Huwag Kang Mahiya (Don’t Be Ashamed)

In the Philippines, where my wife is from, there is an expression, “Huwag Kang Mahiya” (literally, “Don’t be ashamed”) which must be prophetic, because today, in the Philippines, there is very little shame in discussing the Lord Jesus Christ on the front pages of the nation’s newspapers. In fact, “Roman Catholic versus born-again” rages in the Philippines, on account of the vast number of Roman Catholics that have left ritualistic Roman Catholicism, with its Latin masses and the lighting of candles, and have turned towards the living God, who has revealed himself through his Son, the Lord Jesus Christ. And in case you are inclined to argue that Roman Catholicism is not ritualistic, I invite you to come to the Philippines, where I lived for a year, and find out for yourself. Not only is it ritualistic, it is synchretistic, meaning that there is an attempt to get it to “fit it” with other values which go flatly against the gospel, such as, in some parts of the Philippines, the “blending in” of Roman Catholic traditions (which in themselves may not be Christian), and animism, the belief that “the spirits live in the trees” and that you must appease these spirits in order to be free from bondage. Of course, this is not true Christianity, but a religious stronghold. I am grateful, in a way, for this “stronghold” because it has preserved some very good Christian traditions, such as the belief in the Trinity (that God has revealed himself in three persons, namely the Father, the Son, and the Holy Spirit), the death and the resurrection of the Lord Jesus Christ, and the imminent (meaning, “it could happen at anytime”) return of Jesus Christ, who will judge the living and the dead — to name just a few. In this, I applaud Roman Catholicism, because God has used it to “keep open the doors of faith” in countries such as the Philippines, and in Latin America (oh, how I long to be there right now, preaching the gospel).

Thus it is that today, things are happening. No offense to my dear Roman Catholic friends, of whom many are signed up to receive Instructions to Glory, but if the truth were told, I think you’d find that the Roman Catholics in the Philippines are getting just a little bit “antsy” over this “born again” thing, and here is why. For centuries — from around the time that Ferdinand Magellan, of Portuguese descent, but serving under Spain, who landed in the Philippines on March 16, 1521 — the Roman Catholic priests have enjoyed a sense of prosperity in the Philippines, on account of the very high standing that is afforded them in countries such as these. For example, if you wanted to have a priest come over to your house to say a blessing, you’d have to pay him to do it — hard cash. Only the rich can afford that, and to have a Roman Catholic priest come over to your house to say a blessing in the Philippines turns out to be more a case of a “show” to others that you are rich and can afford to pay the priest to have him do that, rather than your really being devoted to God. This type of corrupt behavior has gone on for centuries in the Philippines, and it is no wonder today why the word “corruption” shows up just as much as any other word in the Philippines, because the foundation for this corruption was always laid down at the higher levels, in demanding money for services that ought never to be charged for. But look around you, if you will, if you are taken aback by all of this stuff, because you will see that this is common behavior in many parts of the globe where Roman Catholicism is taught. You will see it mostly in the poorest of countries where Roman Catholicism still has a major stronghold.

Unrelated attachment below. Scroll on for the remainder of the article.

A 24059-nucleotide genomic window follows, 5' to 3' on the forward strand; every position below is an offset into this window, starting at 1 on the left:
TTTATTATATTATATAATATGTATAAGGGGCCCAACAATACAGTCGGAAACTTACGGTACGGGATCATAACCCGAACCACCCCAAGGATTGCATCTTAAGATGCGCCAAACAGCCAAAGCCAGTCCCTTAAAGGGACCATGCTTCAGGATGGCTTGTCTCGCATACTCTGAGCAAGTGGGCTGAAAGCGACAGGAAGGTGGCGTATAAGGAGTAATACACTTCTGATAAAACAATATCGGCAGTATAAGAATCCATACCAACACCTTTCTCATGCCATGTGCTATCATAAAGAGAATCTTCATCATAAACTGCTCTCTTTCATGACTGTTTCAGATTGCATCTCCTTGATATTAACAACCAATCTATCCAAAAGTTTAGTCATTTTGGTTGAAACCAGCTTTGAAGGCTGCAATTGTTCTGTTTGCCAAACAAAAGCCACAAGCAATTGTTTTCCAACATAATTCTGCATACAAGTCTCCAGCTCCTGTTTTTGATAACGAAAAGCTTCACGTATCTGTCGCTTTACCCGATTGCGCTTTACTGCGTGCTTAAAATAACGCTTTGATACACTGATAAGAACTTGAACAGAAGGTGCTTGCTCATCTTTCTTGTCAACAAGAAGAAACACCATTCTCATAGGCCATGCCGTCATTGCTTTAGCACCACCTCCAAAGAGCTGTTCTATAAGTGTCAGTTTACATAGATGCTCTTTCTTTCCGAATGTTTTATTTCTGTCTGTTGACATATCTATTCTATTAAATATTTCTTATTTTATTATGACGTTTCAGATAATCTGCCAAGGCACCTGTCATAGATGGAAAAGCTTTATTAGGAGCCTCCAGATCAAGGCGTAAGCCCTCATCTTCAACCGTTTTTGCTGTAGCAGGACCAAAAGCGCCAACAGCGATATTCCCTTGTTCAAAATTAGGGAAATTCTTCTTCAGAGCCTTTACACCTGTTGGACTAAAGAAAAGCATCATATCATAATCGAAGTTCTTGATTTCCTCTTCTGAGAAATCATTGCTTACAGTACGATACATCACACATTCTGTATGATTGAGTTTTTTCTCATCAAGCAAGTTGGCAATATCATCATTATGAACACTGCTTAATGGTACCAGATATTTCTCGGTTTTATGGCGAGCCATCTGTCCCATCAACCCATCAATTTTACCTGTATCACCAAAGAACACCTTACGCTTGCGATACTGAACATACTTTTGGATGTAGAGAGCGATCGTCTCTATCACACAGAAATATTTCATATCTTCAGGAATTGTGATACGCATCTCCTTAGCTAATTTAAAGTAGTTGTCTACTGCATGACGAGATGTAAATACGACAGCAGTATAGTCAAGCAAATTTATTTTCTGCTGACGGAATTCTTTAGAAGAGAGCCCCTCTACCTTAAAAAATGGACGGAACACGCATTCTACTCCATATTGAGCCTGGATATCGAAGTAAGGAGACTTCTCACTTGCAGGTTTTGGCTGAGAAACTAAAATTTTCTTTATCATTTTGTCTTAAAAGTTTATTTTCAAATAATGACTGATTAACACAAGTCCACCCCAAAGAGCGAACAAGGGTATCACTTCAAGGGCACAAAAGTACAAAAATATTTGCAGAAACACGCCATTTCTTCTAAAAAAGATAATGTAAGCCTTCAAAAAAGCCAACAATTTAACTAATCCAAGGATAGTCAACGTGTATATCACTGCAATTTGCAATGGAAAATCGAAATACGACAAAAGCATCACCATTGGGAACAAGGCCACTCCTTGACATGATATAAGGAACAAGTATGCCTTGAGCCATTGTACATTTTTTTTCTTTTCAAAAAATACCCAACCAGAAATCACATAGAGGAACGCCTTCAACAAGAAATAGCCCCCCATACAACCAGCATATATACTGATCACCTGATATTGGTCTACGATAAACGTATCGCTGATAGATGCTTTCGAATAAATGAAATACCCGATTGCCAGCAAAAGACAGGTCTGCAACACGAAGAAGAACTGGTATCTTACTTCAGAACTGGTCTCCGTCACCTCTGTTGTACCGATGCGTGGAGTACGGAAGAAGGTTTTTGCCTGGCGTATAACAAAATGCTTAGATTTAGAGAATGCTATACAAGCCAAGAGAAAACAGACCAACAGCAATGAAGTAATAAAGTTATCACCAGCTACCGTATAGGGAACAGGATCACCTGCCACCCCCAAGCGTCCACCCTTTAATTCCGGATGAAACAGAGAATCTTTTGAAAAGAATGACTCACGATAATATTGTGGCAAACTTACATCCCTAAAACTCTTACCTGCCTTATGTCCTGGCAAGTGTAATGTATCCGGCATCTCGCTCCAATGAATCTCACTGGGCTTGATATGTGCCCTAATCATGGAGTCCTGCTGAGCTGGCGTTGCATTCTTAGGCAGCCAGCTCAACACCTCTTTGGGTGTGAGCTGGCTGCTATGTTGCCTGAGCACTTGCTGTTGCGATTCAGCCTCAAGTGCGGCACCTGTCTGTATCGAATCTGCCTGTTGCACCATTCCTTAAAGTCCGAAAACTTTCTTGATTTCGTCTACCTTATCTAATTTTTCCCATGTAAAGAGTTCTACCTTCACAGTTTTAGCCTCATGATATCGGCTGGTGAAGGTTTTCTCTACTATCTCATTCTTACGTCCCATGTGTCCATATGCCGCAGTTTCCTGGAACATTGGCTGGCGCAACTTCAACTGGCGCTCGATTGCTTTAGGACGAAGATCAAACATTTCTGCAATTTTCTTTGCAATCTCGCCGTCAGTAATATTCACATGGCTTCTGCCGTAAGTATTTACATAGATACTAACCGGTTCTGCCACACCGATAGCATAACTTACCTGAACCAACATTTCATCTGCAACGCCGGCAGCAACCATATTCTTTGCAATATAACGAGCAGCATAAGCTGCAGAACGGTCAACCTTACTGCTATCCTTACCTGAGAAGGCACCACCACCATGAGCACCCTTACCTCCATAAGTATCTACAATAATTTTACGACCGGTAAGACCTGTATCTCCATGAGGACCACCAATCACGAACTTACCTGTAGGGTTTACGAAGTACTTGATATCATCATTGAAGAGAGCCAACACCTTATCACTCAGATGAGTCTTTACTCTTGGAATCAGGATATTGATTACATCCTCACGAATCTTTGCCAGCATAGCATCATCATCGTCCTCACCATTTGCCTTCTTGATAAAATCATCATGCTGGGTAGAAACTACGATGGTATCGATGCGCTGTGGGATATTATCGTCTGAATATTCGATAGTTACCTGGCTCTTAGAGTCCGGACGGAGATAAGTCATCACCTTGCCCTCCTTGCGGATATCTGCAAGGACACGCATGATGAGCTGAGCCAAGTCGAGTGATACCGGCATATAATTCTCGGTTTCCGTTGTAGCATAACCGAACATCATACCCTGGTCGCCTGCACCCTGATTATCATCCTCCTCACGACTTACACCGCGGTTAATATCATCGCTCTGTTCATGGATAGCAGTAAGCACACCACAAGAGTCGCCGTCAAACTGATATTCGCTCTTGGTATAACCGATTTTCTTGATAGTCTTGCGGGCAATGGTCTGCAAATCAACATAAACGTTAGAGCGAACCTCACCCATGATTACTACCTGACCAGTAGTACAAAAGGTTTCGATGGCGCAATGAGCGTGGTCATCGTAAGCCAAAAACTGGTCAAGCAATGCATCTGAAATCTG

What is God’s response to all of this? “thank-you very much for preserving the doctrine of the Trinity, and other important essentials of the faith. But the corruption has got to go.” Bring in the born again Christians. The born again Christians have made such a major “dent” in the Philippines that they are, literally, the talk of the whole country. If you ever meet a Filipino who is not yet saved, for example, and want to be able to share with them the gospel, only two words are needed and they’ll understand the point very well: “born again”. And this brings me right back to my first point about not being ashamed of the gospel. Of a truth, there is a loosening of the “shame belt” in the Philippines, such that these wonderful people are being used by God to share the gospel everywhere around the world. What person has not heard of a Filipino nanny, or Filipino nurse? You might be surprised to find out that an overwhelming percentage of these fine individuals are born again Christians, who are being wonderfully used by God to bring in the powerful, life-giving, soul-liberating, gospel, to those in need.

It is time to stand up and say thank-you to God for the incredible work that he is doing through these blessed people. And we ought to learn from their example, too. “Huwag Kang Mahiya.” Don’t be ashamed!

Jesus said, “Whosoever therefore shall be ashamed of me and of my words in this adulterous and sinful generation; of him also shall the Son of man be ashamed, when he cometh in the glory of his Father with the holy angels.” (Mark 8:38)

Are you ashamed of Jesus and his words? It is time to come out and be counted. Jesus himself said, “Unless a man is born again, he cannot see the kingdom of God” (John 3:3). To be “born again” means to put your trust in the living God, who is able to save you from your sins. He does that by a free act of his grace and mercy, not because of anything that you could ever do. Whether you are from a Roman Catholic background or not, it’s time to stop trusting a church to save you. It’s time to start trusting Jesus!